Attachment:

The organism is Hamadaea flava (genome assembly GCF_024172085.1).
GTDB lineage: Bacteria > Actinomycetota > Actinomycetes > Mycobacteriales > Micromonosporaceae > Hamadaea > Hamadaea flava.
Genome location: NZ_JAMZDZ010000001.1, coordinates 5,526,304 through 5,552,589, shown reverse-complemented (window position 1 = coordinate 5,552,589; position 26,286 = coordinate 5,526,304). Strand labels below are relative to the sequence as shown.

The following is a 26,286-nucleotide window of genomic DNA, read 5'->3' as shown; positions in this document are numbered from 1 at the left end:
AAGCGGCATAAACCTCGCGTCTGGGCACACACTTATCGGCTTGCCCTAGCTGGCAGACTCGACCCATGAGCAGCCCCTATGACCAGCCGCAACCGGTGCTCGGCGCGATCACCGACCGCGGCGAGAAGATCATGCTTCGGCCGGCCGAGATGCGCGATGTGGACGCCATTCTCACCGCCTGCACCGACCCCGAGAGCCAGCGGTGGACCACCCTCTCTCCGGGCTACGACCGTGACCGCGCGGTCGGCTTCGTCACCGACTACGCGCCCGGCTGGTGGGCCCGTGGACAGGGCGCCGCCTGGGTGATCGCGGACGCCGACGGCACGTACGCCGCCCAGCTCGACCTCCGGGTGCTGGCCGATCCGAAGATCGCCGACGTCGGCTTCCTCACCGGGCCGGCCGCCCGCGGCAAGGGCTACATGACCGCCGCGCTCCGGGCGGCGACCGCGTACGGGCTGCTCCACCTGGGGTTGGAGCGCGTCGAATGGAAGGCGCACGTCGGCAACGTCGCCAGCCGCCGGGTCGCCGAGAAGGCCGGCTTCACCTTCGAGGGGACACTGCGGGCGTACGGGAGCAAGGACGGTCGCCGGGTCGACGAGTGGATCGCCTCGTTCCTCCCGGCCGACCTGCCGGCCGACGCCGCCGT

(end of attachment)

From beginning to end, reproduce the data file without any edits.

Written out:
The organism is Hamadaea flava (genome assembly GCF_024172085.1).
GTDB lineage: Bacteria > Actinomycetota > Actinomycetes > Mycobacteriales > Micromonosporaceae > Hamadaea > Hamadaea flava.
Genome location: NZ_JAMZDZ010000001.1, coordinates 5,526,304 through 5,552,589, shown reverse-complemented (window position 1 = coordinate 5,552,589; position 26,286 = coordinate 5,526,304). Strand labels below are relative to the sequence as shown.

The following is a 26,286-nucleotide window of genomic DNA, read 5'->3' as shown; positions in this document are numbered from 1 at the left end:
AAGCGGCATAAACCTCGCGTCTGGGCACACACTTATCGGCTTGCCCTAGCTGGCAGACTCGACCCATGAGCAGCCCCTATGACCAGCCGCAACCGGTGCTCGGCGCGATCACCGACCGCGGCGAGAAGATCATGCTTCGGCCGGCCGAGATGCGCGATGTGGACGCCATTCTCACCGCCTGCACCGACCCCGAGAGCCAGCGGTGGACCACCCTCTCTCCGGGCTACGACCGTGACCGCGCGGTCGGCTTCGTCACCGACTACGCGCCCGGCTGGTGGGCCCGTGGACAGGGCGCCGCCTGGGTGATCGCGGACGCCGACGGCACGTACGCCGCCCAGCTCGACCTCCGGGTGCTGGCCGATCCGAAGATCGCCGACGTCGGCTTCCTCACCGGGCCGGCCGCCCGCGGCAAGGGCTACATGACCGCCGCGCTCCGGGCGGCGACCGCGTACGGGCTGCTCCACCTGGGGTTGGAGCGCGTCGAATGGAAGGCGCACGTCGGCAACGTCGCCAGCCGCCGGGTCGCCGAGAAGGCCGGCTTCACCTTCGAGGGGACACTGCGGGCGTACGGGAGCAAGGACGGTCGCCGGGTCGACGAGTGGATCGCCTCGTTCCTCCCGGCCGACCTGCCGGCCGACGCCGCCGT